3            4           6           0.20%	
     4            11          8           0.55%	
     5            10          12          0.50%	
     6            15          17          0.75%	2.65%
     7            26          85          1.30%	3.95%
     8            215         155        10.75%	
     9            224         225        11.20%	
    10            236         235        11.80%	
    11            246         247        12.30%	
    12            259         246        12.95%	
    13            232         228        11.60%	
    14            194         197         9.70%	
    15            165         170         8.25%	
    16            150         150         7.50%
So every number was represented at least 3 times.

The anticipated average was 8 - [0+16]/2. The actual average was 12. To get a better idea of how the data is skewed, plot the # of Civies vs. the Smoothed column as a line graph. That pretty much tells the whole story! :P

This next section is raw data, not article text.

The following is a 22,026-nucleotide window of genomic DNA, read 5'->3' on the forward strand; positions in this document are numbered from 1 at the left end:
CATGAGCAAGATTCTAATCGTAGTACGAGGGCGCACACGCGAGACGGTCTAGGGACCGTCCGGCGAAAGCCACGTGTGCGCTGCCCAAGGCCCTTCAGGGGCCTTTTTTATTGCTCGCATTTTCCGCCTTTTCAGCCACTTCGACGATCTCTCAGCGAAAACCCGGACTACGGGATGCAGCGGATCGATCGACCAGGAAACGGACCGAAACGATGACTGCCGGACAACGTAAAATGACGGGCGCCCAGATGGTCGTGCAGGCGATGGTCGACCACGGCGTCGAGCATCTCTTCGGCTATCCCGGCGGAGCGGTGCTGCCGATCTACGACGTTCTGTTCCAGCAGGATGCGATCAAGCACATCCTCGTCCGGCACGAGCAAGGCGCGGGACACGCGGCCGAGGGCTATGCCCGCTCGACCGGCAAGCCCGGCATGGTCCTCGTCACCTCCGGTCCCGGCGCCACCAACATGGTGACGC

----------

"Non-Energy" weapons . I suppose that most players try to opt-out of these asap in favor of the Laser and Plasma weapons. This probably answers why people ask what the purpose of them are when you have a Heavy Plasma and a Blaster Launcher.

My response is: you have to start out somewhere, and the earth-based, non-energy weapons are all you've got at the beginning of a campaign. However, they still have certain advantages over the more advanced weapons as NKF so kindly pointed out. Granted, those starting weapons have rather low damage potentials, but each of them is unique in some respect.

For instance, I'd much rather use a High Explosive than an Alien Grenade. Even though it's tough to throw, it sure packs a wollop when compared to the alien grenade. For reaction training, nothing beats the low TU cost of the normal pistol. What alien weapon has the capability to shoot 3 different types of ammo? Nothing! That's why the Auto Cannon, Heavy Cannon and Rocket Launcher still are useful later on. See, you can't just overlook the earth-based weapons, simply because they cause less damage than the researchable weapons do. Everything has a purpose, but in the end, it's up to the player to decide if those weapons are worthwhile to use!  :(